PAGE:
Liminal Gifts: 3

This is the final post in this series.
Part One and the introduction are here.

The Gift-Giver

Each of the first two posts in this series revolves around a strong medicine dream. But where do dreams like “Down Under” (here) and “Harvesting the Moment Points” (here) come from? They’re certainly personal. I’ve already shared visceral associations with the imagery. It’s quite improbable, then, that anyone else could have dreamed either of these dreams, any more than they could have my face, my voice, or my fingerprints.

Yet strong dreams can also be more than personal. Other people’s thoughts, words, and images sometimes come alive within us. That’s why poets, painters, and storytellers ply their trade. That’s what makes conversation and communion possible. That’s why myths and scriptures resonate. They help us approach the threshold between the worlds from one side. But what awaits us on the other side?

Francis of Assisi had one answer to this question. Early in his spiritual career, he stayed awake through one long night raising a fervent prayer: “Who am I, oh God? And who are you?”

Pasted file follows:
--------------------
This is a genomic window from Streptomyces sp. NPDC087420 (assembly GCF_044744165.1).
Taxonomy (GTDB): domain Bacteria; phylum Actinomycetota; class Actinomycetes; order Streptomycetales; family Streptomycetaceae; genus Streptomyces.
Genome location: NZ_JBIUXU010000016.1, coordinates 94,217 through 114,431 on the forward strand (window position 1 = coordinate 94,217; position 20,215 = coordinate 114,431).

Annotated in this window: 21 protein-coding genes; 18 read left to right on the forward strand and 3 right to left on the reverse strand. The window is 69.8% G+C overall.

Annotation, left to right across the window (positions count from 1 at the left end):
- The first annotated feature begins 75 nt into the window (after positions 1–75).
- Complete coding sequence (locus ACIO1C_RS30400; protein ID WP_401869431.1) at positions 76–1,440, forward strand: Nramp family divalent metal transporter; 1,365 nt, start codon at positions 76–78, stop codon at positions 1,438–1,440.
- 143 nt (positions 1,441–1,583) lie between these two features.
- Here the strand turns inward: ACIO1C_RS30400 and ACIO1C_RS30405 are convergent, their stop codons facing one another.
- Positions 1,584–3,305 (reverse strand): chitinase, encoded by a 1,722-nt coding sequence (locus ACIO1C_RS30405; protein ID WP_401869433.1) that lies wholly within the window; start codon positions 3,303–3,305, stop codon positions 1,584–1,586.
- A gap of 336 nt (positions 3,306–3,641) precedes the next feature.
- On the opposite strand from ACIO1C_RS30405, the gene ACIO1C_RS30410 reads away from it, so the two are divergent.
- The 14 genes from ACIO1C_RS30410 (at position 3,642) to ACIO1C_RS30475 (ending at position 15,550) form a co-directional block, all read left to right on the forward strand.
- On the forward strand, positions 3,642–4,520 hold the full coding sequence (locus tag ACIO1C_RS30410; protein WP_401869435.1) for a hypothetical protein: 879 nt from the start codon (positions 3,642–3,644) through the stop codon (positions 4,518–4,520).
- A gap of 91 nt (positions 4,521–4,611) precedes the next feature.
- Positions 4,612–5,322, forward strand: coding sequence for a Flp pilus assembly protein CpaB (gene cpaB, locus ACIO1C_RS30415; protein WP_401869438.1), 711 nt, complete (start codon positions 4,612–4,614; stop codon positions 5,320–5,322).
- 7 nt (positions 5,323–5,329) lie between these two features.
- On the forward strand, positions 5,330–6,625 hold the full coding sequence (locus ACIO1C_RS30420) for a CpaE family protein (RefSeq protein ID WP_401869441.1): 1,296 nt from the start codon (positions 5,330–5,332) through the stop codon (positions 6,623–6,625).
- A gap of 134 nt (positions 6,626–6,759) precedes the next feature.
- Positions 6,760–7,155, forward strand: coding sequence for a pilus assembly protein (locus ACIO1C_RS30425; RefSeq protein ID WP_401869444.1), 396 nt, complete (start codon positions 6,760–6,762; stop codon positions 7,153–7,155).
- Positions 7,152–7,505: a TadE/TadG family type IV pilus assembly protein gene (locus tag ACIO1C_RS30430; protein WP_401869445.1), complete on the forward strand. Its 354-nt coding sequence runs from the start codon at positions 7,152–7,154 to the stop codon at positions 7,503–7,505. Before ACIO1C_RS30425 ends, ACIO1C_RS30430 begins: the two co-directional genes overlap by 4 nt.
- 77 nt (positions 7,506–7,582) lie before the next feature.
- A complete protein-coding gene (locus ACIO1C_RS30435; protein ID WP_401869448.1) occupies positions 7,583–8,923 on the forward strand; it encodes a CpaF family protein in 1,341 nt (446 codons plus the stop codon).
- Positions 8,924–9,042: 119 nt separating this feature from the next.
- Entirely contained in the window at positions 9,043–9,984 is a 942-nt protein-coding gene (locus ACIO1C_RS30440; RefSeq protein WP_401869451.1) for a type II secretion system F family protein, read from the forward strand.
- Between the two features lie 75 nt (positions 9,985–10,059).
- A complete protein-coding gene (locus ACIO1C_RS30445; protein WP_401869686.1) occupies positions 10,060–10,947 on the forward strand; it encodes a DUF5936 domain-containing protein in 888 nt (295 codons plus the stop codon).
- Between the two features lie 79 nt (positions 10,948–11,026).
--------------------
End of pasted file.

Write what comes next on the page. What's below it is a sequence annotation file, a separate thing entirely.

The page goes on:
The way Francis worded his prayer aligned with the tenor of his times. For the church was strong then. Once the future saint wearied of the worldly pursuits of his youth, he could take refuge in God.

The tenor of these times is different. Many of us living in a modern and post-modern secular world find that the word god has become unintelligible shorthand. Too often we see Rorschach gods and anthropomorphic divinities propped up by confirmation bias.

Anaïs Nin said that “we see the world not as it is, but as we are.” This can be easily reworded to say that we don’t see god as god is, but as we are. “We see and feel what we expect to see and feel,” said Jane Roberts. “The world as we know it is a picture of our expectations.”8 God, too, is “a picture of our expectations.”